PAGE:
Even the artisans in New England, who in other places became Republicans, remained bound to the Federalist cause. From 1793 to 1807 New England’s interests and prosperity were almost entirely absorbed in overseas trade. Indeed, investors put five to six times more money into mercantile enterprises than they did into industrial businesses. Consequently, the New England artisans often found themselves too closely tied into patronage-client relationships with the import merchants to develop as sharp a sense of their separate interests as that possessed by artisans and craftsmen elsewhere in the country. Since many of these New England-ers were involved in the building of ships and maritime equipment used in overseas trade, they inevitably became especially supportive of Hamilton’s program and its reliance on the British import trade. As a consequence, the Republicans discovered that they were less able to recruit artisans and other middling sorts in the urban ports of New England than they were elsewhere. In the eyes of many people in the 1790s the Federalist party, such as it was, seemed to be mostly confined to New England.76
Outside of New England the situation was different. In the Mid-Atlantic States most artisans and manufacturers became Republicans. This development was unexpected. At the outset of the 1790s it seemed evident that most artisans throughout the country would be firm supporters of the Federalists. After all, during the debate over the Constitution in 1787–1788 artisans and manufacturers up and down the continent had been ardent Federalists. They had strongly favored the new Constitution and had looked forward to a strong national government that could levy tariffs and protect them from competitive British manufactured imports. Congress’s first tariff act of 1789 listed a number of goods for protection, including beer, carriages, cordage, shoes, sugars, snuff, and tobacco products. Yet most of the manufacturers soon became dissatisfied with the government’s measures, believing that the duties levied on foreign imports were too low and not sufficiently protective of their businesses. Secretary of the Treasury Hamilton seemed more interested in producing revenue to finance the federal debt than in offering protection to mechanics and manufacturers. Hamilton, of course, did not foresee the future any better than the other Founders; but by not supporting artisans and manufacturers, who were the budding businessmen of the future, he made his biggest political mistake. It cost the Federalists dearly.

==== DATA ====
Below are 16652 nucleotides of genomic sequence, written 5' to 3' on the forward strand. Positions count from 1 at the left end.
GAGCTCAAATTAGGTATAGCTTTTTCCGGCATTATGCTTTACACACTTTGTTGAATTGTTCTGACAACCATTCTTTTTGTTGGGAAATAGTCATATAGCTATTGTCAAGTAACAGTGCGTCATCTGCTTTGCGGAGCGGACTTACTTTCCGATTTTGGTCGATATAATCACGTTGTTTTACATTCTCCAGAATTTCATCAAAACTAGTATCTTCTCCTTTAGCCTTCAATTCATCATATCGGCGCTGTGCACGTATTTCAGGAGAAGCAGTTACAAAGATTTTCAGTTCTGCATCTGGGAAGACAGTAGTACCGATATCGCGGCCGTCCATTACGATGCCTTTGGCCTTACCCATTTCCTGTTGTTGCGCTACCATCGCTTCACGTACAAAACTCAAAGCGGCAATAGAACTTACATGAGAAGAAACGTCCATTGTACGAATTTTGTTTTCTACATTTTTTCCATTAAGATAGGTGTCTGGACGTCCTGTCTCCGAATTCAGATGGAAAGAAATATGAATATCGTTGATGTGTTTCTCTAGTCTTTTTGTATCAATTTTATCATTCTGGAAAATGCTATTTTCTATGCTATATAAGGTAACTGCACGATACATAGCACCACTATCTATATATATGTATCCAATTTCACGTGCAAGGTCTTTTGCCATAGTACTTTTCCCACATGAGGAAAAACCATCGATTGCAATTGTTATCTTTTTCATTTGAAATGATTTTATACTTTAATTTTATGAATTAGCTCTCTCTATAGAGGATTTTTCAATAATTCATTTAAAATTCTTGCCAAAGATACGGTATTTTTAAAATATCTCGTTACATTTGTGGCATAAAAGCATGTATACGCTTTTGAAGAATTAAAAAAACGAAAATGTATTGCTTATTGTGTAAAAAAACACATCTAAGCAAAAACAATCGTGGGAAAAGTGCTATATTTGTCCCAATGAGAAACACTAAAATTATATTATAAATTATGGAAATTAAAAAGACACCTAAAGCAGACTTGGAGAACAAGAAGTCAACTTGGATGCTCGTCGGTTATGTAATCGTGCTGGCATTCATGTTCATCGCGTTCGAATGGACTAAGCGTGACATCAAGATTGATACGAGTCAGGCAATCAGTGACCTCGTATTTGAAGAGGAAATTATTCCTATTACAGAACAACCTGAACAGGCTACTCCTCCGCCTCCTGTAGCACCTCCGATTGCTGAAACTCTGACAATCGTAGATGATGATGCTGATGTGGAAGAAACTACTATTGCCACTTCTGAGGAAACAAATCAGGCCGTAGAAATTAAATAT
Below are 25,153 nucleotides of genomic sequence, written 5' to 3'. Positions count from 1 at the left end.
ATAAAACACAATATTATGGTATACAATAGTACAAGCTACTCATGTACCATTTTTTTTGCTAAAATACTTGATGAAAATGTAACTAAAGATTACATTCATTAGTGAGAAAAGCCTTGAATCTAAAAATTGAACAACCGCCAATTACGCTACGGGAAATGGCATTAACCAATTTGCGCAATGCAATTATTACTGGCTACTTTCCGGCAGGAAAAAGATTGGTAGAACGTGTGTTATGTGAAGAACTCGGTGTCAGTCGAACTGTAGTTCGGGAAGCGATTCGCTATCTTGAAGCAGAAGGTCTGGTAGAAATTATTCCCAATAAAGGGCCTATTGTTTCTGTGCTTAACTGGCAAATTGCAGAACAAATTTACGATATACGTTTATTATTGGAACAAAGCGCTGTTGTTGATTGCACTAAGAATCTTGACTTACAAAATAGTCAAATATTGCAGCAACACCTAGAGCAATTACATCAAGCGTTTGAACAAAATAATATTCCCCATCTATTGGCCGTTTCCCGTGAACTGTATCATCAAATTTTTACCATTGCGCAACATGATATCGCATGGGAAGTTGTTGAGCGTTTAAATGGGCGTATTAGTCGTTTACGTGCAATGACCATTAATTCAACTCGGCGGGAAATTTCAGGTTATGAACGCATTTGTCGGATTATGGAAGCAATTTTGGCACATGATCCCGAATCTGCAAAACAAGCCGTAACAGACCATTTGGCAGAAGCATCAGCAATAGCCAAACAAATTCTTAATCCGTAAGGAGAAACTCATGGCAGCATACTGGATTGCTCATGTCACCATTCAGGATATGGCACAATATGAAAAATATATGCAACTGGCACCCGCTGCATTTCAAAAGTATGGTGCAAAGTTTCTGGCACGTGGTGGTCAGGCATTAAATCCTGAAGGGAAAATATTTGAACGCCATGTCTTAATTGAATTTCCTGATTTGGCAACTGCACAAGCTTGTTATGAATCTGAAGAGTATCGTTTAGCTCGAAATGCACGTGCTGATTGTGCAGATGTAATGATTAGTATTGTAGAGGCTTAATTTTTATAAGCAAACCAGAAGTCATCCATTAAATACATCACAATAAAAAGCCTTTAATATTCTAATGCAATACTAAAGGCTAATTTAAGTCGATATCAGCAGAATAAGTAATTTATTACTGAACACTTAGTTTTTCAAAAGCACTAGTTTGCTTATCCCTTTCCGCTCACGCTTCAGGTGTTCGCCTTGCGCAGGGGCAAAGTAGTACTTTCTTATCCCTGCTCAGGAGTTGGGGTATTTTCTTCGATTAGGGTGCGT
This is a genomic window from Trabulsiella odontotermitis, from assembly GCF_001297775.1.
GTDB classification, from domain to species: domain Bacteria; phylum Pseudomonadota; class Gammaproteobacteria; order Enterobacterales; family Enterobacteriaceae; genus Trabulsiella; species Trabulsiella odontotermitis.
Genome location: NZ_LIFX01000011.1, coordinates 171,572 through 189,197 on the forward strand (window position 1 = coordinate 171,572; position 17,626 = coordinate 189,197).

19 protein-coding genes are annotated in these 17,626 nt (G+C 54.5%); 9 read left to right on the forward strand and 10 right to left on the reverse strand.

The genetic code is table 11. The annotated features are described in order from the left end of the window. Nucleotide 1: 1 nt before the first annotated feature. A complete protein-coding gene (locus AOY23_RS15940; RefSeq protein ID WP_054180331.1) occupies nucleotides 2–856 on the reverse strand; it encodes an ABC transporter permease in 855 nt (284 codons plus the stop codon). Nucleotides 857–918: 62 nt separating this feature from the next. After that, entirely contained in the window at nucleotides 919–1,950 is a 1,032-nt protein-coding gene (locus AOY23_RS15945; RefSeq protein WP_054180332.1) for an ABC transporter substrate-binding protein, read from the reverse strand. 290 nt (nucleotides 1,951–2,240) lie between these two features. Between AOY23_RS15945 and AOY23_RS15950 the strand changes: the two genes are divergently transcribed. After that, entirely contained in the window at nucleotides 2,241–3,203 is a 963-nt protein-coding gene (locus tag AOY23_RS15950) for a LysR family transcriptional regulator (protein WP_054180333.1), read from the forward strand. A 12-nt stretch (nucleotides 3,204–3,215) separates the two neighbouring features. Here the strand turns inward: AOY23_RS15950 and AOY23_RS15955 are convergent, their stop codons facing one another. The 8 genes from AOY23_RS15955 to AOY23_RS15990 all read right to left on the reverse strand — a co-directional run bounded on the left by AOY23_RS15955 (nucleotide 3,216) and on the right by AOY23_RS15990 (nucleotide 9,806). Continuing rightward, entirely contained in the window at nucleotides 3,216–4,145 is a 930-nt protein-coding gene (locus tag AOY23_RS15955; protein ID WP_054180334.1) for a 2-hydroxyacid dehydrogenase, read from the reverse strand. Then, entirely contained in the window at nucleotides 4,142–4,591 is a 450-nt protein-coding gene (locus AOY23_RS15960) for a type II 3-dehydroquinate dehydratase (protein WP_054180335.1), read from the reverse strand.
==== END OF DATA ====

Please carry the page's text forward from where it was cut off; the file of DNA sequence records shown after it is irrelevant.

Not only did the Federalists refuse to levy heavy protective tariffs, but they began taxing the artisans’ products directly. When in 1794 Hamilton and the Washington administration resorted to placing excise taxes on American goods, artisans and manufacturers, especially in the Mid-Atlantic States, became alarmed. The federal government initially taxed snuff, refined sugar, and carriages, and implied that excise taxes on other goods might follow. In Philadelphia, large-scale manufacturers of tobacco and sugar organized a protest of hundreds of artisans and tradesmen against the excise taxes in May 1794. The federal excise taxes directly affected 15 percent of the manufacturers in the city and indirectly affected many more. Spokesmen for the manufacturers argued that these “infant industries” needed the “fostering care of government” and condemned the excise taxes as unrepublican. Instead of taxing industry and the new kind of entrepreneurial property that was emerging, the government, they argued, ought to be taxing landed and proprietary wealth.
But the Federalists, concentrating on the support of established gentry and of merchants involved in importing goods from abroad, ignored the pleas of the artisans and tradesmen. Despite his report on manufacturing, Hamilton thought that Americans were, “and must be for years, rather an Agricultural than a manufacturing people.” Other Federalists agreed. The rich New England merchant and devout Federalist Stephen Higginson dismissed all American manufacturing as “of no consequence” and did all he could to stifle the efforts of artisans to organize. Although many Federalist gentlemen regarded these protesting Philadelphia artisans and mechanics as “the lower class of people” who were “ignorant but harmless,” some of the manufacturers were in fact very wealthy, their incomes nearly equaling those of the richest gentlemen in the city.77 Overall, of course, the Republicans in the North tended to have less wealth than the Federalists; during the 1790s the Republican candidates in Philadelphia, for example, possessed about half the mean wealth of the Federalist candidates.78 But they were not the poor, and they were anything but inconsequential.